peter-maass

We think they should be called trackers because we’re no longer using them as phones. There was a study done by a British cell phone carrier quite recently, which asked smart phone users, ‘What are you actually using these devices for?’ And making phone calls was actually the fifth most popular thing that smart phones are being used for. More popular was checking your email, checking your social media, listening to music, playing games, things of that sort. So phoning people on your smart phone is really not what most of us are using these devices for, so it’s not accurate, in a way, to refer to them as phones, when what we’re using them for are things other than making phone calls.

But, more important than that, in some ways, is our understanding of what these things are when we call them phones, we think of them as phones. This is the whole idea of framing. In politics, if you call something a death panel, that influences what people think about it. If you call something 'Obamacare,’ that influences what people think about it, positively or negatively. So with these smart phones, given that they do so much tracking, in the sense of, 'We’re keeping track of our lives, we’re keeping track of the news, we’re keeping track of our friends, and corporate and government entities are keeping track of us,’ if we call them trackers, then we’re doing a much better job of informing ourselves what these devices are actually doing, and what we’re really using them for.

One of the mysteries of Bosnia’s war is why so many good people stood by as evil deeds were committed in their name-people like Vladimir, the Serb in Visegrád who cried over what had been done to his neighbors. It is a universal mystery. Why, when the would-be dictators of the world start barking their songs of hate, do so many people sing along rather than standing up and say, simply, “No”? It’s a cliché to point to the “good Germans” who followed Hitler into his madness because their duty was not to question but to obey. What about the Americans who buckled under McCarthyism? Or what about the joggers in Central Park who fearfully run past someone being mugged?
—  Peter Maass, Love Thy Neighbor: A Story of War
In America, we have a hard time understanding why people in places like Bosnia are willing to suffer so much in a futile war. The goal of imperial wars, which we are most familiar with, is to conquer and rule. The goal of nationalist wars, as in Bosnia, is to conquer and cleanse. These contests are winner-takes-all. When you are faced with enemies who wish to expunge you from your land, and when those enemies offer a treaty that ensures their boots will stay on your throat, suffocating you one day, you have little choice but to keep struggling, even though the odds are against you and people who call themselves your friends are saying you should give up. Resistance becomes not an option but an imperative.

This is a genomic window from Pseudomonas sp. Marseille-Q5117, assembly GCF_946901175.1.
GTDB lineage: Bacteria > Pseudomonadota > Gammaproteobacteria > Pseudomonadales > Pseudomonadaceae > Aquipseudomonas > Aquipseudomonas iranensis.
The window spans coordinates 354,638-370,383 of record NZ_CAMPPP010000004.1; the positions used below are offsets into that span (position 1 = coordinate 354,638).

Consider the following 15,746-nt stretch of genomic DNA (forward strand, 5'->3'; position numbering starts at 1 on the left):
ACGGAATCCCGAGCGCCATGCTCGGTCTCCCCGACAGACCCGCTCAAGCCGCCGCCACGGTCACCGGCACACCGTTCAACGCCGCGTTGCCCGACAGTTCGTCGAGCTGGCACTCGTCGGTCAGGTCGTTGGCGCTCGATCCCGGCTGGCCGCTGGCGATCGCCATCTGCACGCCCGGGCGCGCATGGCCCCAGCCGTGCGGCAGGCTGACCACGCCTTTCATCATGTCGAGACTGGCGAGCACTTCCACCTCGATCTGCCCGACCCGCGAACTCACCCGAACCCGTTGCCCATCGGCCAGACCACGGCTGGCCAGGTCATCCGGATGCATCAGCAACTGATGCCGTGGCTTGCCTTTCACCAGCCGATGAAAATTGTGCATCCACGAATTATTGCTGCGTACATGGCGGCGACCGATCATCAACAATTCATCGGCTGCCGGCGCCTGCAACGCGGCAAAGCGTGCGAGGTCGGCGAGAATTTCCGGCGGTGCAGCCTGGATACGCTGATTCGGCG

—  Love Thy Neighbour: A Story of War, by Peter Maass.

“In a technological sleight of hand, oil can be extracted from the deserts of Arabia, processed to eliminate water and natural gas, sent through pipelines to a terminal on the gulf, loaded onto a supertanker and shipped to a port thousands of miles away, then run through a refinery and poured into a tanker truck that delivers it to a suburban gas station, where it is pumped into an SUV-all without anyone actually glimpsing the stuff. And so long as there is enough oil to fuel the global economy, it is not only out of sight but out of mind, at least for most consumers.”

― Peter Maass, Crude World

You guys should read another fantastic long form piece How Laura Poitras Helped Snowden Spill His Secrets by Peter Maass

Poitras, sitting 20 rows behind Greenwald, occasionally went forward to talk about what he was reading. As the man sitting next to him slept, Greenwald pointed to the FISA order on his screen and asked Poitras: “Have you seen this? Is this saying what I’m thinking it’s saying?”

At times, they talked so animatedly that they disturbed passengers who were trying to sleep; they quieted down. “We couldn’t believe just how momentous this occasion was,” Greenwald said. “When you read these documents, you get a sense of the breadth of them. It was a rush of adrenaline and ecstasy and elation. You feel you are empowered for the first time because there’s this mammoth system that you try and undermine and subvert and shine a light on — but you usually can’t make any headway, because you don’t have any instruments to do it — [and now] the instruments were suddenly in our lap.”

Snowden had instructed them that once they were in Hong Kong, they were to go at an appointed time to the Kowloon district and stand outside a restaurant that was in a mall connected to the Mira Hotel. There, they were to wait until they saw a man carrying a Rubik’s Cube, then ask him when the restaurant would open. The man would answer their question, but then warn that the food was bad. When the man with the Rubik’s Cube arrived, it was Edward Snowden, who was 29 at the time but looked even younger.

“Our lives will never be the same,” Poitras said. “I don’t know if I’ll ever be able to live someplace and feel like I have my privacy. That might be just completely gone.”

Don’t forget to watch her 2012 profile of William Binney, a 32-year veteran of the National Security Agency.

Photo: Olaf Blecker